Former MN Gov. Tim Pawlenty announces his pick for president


Tim Pawlenty is supporting Marco Rubio.

The former Minnesota governor who earlier served in the state's House of Representatives went on CNN Monday morning to talk about the race and his endorsement of Rubio.


Pawlenty called the Florida Senator "strong" and "informed," adding Rubio is "conservative and electable, and he can unite the party, and you can't ask for much more than that."

The 55-year-old St. Paul native is currently CEO of the Financial Services Roundtable, an influential banking lobbying group. He hasn't served in public office since leaving the Minnesota governor's mansion in 2011, but is still a notable face in the Republican party.

Pawlenty aka 'Lakefish'

Pawlenty ran for the Republican nomination leading up to the 2012 election, but dropped out after a poor showing in Iowa. Eventual nominee Mitt Romney then vetted Pawlenty as a possible vice presidential pick – though he eventually lost out to Wisconsin Rep. Paul Ryan.

According to a fun behind-the-scenes fact reported in the book "Game Change 2012: Double Down" (and repeated here by Esquire), the Romney campaign used fish-themed code names during the VP vetting process, and dubbed Pawlenty "Lakefish" (presumably a nod to the state's many lakes).

Rubio was also considered, and named "Pescado" (Spanish for "fish").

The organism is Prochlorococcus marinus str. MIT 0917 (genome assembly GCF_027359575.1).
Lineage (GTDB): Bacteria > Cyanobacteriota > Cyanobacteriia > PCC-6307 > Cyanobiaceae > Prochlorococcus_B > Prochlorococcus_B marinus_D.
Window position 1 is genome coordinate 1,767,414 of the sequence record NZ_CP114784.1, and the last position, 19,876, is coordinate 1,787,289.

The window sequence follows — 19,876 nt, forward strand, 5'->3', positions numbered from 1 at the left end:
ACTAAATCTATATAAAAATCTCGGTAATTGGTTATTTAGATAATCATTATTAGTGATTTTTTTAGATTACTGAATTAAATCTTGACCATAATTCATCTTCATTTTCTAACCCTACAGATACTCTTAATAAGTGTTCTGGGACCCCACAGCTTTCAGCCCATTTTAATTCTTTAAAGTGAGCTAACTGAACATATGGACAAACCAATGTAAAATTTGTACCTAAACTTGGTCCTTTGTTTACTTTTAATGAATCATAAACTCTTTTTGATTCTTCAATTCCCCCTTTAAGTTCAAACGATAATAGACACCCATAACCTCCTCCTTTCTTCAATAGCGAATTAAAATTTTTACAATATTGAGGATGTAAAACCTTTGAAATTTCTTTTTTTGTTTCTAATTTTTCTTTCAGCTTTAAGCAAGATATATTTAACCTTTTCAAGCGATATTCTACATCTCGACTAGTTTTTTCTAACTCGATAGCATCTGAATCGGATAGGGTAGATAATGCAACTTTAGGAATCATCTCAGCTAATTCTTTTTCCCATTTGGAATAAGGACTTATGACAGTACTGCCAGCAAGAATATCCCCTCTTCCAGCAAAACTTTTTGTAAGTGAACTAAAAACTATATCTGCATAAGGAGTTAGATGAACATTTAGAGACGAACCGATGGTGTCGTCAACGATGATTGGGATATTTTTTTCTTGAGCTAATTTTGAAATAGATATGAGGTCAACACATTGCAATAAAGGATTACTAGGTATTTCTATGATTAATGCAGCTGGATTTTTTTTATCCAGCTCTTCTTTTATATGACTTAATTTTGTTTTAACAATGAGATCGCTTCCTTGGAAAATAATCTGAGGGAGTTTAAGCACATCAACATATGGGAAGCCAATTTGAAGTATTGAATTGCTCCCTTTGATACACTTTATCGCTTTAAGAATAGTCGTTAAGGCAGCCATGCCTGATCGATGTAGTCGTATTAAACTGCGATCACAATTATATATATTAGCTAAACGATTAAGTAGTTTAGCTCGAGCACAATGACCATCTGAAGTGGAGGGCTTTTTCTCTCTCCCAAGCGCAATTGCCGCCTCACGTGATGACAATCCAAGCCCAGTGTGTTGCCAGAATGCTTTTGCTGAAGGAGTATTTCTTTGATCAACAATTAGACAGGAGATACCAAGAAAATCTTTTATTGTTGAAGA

Ryan's alias? "Fishconsin."

Pawlenty declared himself "retired politically" last year when his name was floated for certain offices, though noted the never-say-never rule is in play.

Rubio visiting Minnesota

Pawlenty's endorsement comes just a day ahead of Rubio's scheduled appearance in Minnesota.

Rubio will hold a rally at the Hyatt Regency in Minneapolis Tuesday afternoon. Doors will open at 2:15 p.m. Tuesday, with the event starting at 3:15 p.m. Attendees must RSVP here.

That's also one week ahead of the Minnesota caucuses, which are March 1. That's when Minnesota voters will get to weigh in on who they think the Republican and Democratic presidential nominees should be.

Rubio is also coming off a second-place showing in the South Carolina primaries over the weekend (though he netted zero delegates for it, with Donald Trump winning and taking all 50).

Real Clear Politics has a running delegate tally – Rubio has 10 total delegates. The eventual nominee will need 2,472 to win. Trump leads right now with 67 delegates, and Sen. Ted Cruz has 11.

FiveThirtyEight is keeping track of endorsements, and giving points for each. So an endorsement from a U.S. Representative is worth 1 point, a U.S. Senator 5 points, and a state governor 10 points.

Pawlenty is not included – but right now, Rubio has a total of 101 endorsement points. That's way ahead of the next Republican candidate still in the race, Ted Cruz, who has 22 endorsement points.

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